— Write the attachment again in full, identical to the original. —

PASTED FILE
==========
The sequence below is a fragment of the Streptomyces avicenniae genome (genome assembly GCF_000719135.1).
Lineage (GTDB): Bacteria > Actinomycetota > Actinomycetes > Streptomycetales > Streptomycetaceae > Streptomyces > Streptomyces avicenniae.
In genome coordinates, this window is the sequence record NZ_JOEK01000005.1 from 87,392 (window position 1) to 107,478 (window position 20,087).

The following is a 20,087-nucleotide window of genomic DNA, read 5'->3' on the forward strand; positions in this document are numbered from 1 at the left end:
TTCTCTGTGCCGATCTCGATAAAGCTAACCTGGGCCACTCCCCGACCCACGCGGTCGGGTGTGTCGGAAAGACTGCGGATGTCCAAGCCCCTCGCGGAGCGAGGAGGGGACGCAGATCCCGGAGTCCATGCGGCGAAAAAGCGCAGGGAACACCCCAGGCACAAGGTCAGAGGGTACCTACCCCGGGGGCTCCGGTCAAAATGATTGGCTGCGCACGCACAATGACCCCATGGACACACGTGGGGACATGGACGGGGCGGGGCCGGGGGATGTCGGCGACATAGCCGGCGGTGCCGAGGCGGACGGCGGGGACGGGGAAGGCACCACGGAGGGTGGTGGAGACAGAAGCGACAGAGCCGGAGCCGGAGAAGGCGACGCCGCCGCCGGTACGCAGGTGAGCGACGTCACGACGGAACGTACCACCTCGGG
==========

The sequence below is a fragment of the Streptomyces avicenniae genome (genome assembly GCF_000719135.1).
Lineage (GTDB): Bacteria > Actinomycetota > Actinomycetes > Streptomycetales > Streptomycetaceae > Streptomyces > Streptomyces avicenniae.
In genome coordinates, this window is the sequence record NZ_JOEK01000005.1 from 87,392 (window position 1) to 107,478 (window position 20,087).

The following is a 20,087-nucleotide window of genomic DNA, read 5'->3' on the forward strand; positions in this document are numbered from 1 at the left end:
TTCTCTGTGCCGATCTCGATAAAGCTAACCTGGGCCACTCCCCGACCCACGCGGTCGGGTGTGTCGGAAAGACTGCGGATGTCCAAGCCCCTCGCGGAGCGAGGAGGGGACGCAGATCCCGGAGTCCATGCGGCGAAAAAGCGCAGGGAACACCCCAGGCACAAGGTCAGAGGGTACCTACCCCGGGGGCTCCGGTCAAAATGATTGGCTGCGCACGCACAATGACCCCATGGACACACGTGGGGACATGGACGGGGCGGGGCCGGGGGATGTCGGCGACATAGCCGGCGGTGCCGAGGCGGACGGCGGGGACGGGGAAGGCACCACGGAGGGTGGTGGAGACAGAAGCGACAGAGCCGGAGCCGGAGAAGGCGACGCCGCCGCCGGTACGCAGGTGAGCGACGTCACGACGGAACGTACCACCTCGGG